Paragraph 4. I am not aware that backbenchers were calling for the sale of Greek islands. As I recall it was on the front page article of ‘Bild’ a german newspaper. Not a broadsheet newspaper. The idea of expelling countries like Greece who repeated broke the rules was floated as a measure of last resort. In any case it did not happen as it would require a change to the treaties, which is not going to happen. Germany was pushing for IMF involvement, which I am pleased they got.

    Paragraph 5. My understanding of events is that German is looking for a mechanism to ensure that another Greece does not occur. This is story is still live, we will not the final solution until the dust has settled on this particular crisis. As far as integration is concerned, the German goverment is constrained by constitutional court rulings. Which has unequivically stated that the Geman government can only develop, to quote:

    “With its Article 23, the Basic Law grants powers to participate and develop a European Union which is designed as an association of sovereign national states (Staatenverbund). The concept of Verbund covers a close long-term association of states which remain sovereign, an association which exercises public authority on the basis of a treaty, whose fundamental order, however, is subject to the disposal of the Member States alone and in which the peoples of their Member States, i.e. the citizens of the states, remain the subjects of democratic legitimisation.

    (source:BVerfG, 2 BvE 2/08 vom 30.6.2009) Preliminary version of English translation.

    Clear enough.

    Paragrah 8. What in particular is wrong with the FDP? They appear to be rather more Liberal than the Lib Dems, other than that I have not seen any major points of complaint. More unsubstantiated claims. Their leader Guido Westerwelle is allegedly gay (source: Wikkipedia ‘Guido Westerwelle’ on both German and English pages). They must be at least liberal.

    Paragraphs 9 & 10. A single currency brings benefits as well as problems. The jury is still out.

    Paragraph 11 onwards is pure polemic. I will refrain from further comment.

    Paragraph 6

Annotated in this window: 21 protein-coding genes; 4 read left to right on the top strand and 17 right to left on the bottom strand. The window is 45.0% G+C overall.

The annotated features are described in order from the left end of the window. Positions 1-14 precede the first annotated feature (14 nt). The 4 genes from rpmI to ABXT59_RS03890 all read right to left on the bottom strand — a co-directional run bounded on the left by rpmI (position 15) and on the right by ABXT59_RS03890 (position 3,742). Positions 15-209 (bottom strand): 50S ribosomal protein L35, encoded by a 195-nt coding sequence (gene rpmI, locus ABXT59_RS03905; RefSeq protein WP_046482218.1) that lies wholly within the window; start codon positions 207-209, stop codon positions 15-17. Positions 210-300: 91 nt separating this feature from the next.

• Sgt Skepper 12th Apr '10 - 2:05pm

    “Since the World Cup of 1966 there has been a number of occasions for the British to hear the first lines of the former German national anthem: “Deutschland über alles. Über alles in der Welt” ”

    Those lines haven’t been used in the German national anthem since WWII.

  • Germany is merely following the doctrine of ‘he (or in Germany’s case, she) who pays the piper calls the tune’. Germany is the biggest net contributor to the EU, ahead of the UK, so why shouldn’t it call the shots?

    I am in Italy and I was watching a political talk show last night where the Greek commentators and some of the Italian ones as well were calling for ‘more Europe’, without spelling out what that really meant. Meanwhile the German commentator was putting forward the idea that the Greeks should be punished ‘pour encourager les autres’.

    The events in Greece really are putting Euro solidarity to the test and the Lib Dems need to be much more rigorous about what their position is on Europe. Britain could be in a very good position to work with other net contributors like the Netherlands and Germany to push for a major reshaping of the European project. In this case, a crisis is too good an opportunity to waste. The danger is that it will be used for even more European integration, putting UK membership into crisis, rather than an examination of the arrangements that already exist.

  • Paul McKeown 4th May '10 - 2:10pm

    Frankly this piece rather echoes Thatcher’s dysteutonic beliefs at the time of the German Wiedervereinigung, which she opposed. Not correct then, not correct now.